Background & aims: The leukotrienes C(4)/D(4)/E(4) (cysteinyl-LTs) are 5-lipoxygenase (5-LO)-derived eicosanoids with potent vasoconstrictor, proliferative, and profibrogenic properties that may participate in key pathophysiologic events in liver cirrhosis. We examined the cysteinyl-LT biosynthetic pathway in liver tissue and purified liver cells isolated from rats with carbon tetrachloride-induced cirrhosis, and assessed the vasoactive properties of LTD(4) in hepatic stellate cells (HSCs) and anesthetized rats.
Methods & results: Liver homogenates from cirrhotic rats had increased 5-LO mRNA and cysteinyl-LT content, as determined by Northern blot and enzyme immunoassay, respectively. In isolated rat liver cells, 5-LO mRNA expression was found to be restricted to Kupffer cells. However, among the liver cells (i.e., hepatocytes, Kupffer cells, HSCs, and sinusoidal endothelial cells), hepatocytes exhibited the highest ability to generate cysteinyl-LTs from the unstable intermediate LTA(4). Hepatocytes from cirrhotic rats showed an enhanced baseline generation of cysteinyl-LTs, but their ability to synthesize cysteinyl-LTs from exogenous LTA(4) was found to be similar to that of hepatocytes from normal animals. Both LTD(4) and hepatocyte-conditioned medium increased intracellular Ca(2+) concentration and induced contraction in HSCs, suggesting that hepatocyte-derived cysteinyl-LTs could act in a paracrine fashion on nearby nonparenchymal liver cells. The relevance of these in vitro findings was further established in vivo by the observation that LTD(4) significantly increased portal pressure in anesthetized rats.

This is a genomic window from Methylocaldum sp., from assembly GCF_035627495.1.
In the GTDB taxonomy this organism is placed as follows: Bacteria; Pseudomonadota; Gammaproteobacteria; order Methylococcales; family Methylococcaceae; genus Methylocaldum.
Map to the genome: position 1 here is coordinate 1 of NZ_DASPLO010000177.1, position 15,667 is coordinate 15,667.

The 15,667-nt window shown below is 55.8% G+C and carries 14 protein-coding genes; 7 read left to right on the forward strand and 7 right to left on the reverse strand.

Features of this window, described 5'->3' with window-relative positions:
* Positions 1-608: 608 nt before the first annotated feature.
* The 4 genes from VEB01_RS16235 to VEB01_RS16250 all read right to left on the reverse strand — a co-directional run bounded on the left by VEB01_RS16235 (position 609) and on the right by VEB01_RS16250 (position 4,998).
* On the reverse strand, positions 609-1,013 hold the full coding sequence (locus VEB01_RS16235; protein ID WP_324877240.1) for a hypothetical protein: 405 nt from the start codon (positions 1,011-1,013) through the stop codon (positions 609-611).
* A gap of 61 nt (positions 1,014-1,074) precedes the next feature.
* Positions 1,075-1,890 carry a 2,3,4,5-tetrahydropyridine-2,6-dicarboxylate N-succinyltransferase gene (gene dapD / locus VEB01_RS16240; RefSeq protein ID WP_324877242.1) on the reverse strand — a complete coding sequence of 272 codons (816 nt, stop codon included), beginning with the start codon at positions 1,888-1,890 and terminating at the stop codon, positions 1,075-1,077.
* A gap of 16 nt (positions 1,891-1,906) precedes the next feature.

Conclusions: These data suggest a role for hepatocyte-derived cysteinyl-LTs in mediating hepatic vascular tone abnormalities in cirrhosis.